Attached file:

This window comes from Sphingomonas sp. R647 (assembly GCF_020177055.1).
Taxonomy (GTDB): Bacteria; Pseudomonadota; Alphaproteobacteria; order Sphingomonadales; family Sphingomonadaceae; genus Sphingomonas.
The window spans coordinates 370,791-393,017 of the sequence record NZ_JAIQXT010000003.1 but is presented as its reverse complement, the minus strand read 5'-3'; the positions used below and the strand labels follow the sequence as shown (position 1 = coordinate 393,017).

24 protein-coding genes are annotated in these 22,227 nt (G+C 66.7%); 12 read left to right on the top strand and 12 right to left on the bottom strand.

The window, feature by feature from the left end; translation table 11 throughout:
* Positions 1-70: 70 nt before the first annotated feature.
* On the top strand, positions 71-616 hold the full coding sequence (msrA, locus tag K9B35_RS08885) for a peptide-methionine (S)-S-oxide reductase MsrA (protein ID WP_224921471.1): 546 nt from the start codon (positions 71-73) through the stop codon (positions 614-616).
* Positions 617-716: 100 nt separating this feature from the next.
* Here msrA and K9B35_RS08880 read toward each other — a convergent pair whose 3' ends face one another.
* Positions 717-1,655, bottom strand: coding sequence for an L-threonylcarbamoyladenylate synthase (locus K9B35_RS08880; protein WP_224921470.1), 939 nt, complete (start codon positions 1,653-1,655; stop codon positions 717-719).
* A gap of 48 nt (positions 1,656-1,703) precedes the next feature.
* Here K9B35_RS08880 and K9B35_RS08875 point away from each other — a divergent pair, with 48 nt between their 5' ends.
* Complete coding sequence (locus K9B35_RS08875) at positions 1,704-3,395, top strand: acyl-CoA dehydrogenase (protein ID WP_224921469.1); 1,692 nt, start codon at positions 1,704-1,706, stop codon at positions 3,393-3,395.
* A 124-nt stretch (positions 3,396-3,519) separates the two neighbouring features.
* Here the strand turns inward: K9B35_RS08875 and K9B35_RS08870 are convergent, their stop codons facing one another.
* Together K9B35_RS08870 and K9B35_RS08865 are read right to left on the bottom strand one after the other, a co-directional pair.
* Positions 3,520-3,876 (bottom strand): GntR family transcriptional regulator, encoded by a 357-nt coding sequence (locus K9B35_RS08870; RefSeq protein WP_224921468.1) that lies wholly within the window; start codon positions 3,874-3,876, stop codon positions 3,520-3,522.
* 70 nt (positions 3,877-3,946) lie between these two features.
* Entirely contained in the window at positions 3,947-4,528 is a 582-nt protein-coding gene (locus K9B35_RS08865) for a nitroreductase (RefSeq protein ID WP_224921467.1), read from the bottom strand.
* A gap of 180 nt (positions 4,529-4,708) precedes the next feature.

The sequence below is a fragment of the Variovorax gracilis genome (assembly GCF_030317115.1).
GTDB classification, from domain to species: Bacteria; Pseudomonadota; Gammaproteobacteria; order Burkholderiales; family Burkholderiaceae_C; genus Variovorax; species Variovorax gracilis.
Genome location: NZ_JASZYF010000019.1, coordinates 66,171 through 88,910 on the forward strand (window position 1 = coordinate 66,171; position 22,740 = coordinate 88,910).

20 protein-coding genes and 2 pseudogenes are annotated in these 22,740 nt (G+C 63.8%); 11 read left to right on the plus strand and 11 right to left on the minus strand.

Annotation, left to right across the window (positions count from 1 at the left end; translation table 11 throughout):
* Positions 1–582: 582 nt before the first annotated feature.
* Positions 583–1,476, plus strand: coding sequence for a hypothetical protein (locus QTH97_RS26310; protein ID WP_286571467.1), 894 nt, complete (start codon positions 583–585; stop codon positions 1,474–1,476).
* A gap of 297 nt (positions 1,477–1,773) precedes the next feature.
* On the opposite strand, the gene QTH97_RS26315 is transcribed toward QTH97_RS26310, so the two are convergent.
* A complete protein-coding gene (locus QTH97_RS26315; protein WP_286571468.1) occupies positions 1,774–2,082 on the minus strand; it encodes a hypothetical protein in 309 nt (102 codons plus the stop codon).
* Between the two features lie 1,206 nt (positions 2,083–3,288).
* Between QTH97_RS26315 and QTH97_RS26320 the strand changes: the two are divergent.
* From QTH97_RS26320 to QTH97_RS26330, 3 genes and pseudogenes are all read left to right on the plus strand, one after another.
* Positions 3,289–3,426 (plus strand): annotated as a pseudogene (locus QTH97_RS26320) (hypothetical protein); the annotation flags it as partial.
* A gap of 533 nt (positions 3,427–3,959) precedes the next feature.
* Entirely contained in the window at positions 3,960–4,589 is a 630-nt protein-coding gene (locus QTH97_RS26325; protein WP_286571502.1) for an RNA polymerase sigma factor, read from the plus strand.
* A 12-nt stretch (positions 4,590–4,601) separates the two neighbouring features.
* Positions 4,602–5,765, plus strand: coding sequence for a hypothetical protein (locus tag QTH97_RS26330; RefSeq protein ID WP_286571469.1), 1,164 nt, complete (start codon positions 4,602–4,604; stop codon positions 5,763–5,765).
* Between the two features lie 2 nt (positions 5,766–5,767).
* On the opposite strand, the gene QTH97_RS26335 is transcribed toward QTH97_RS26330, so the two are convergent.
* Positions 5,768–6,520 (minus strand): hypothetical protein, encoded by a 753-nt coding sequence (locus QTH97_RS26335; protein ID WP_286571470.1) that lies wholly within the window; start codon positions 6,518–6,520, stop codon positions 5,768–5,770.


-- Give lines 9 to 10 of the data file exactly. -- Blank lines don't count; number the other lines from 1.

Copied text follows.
* Here msrA and K9B35_RS08880 read toward each other — a convergent pair whose 3' ends face one another.
* Positions 717-1,655, bottom strand: coding sequence for an L-threonylcarbamoyladenylate synthase (locus K9B35_RS08880; protein WP_224921470.1), 939 nt, complete (start codon positions 1,653-1,655; stop codon positions 717-719).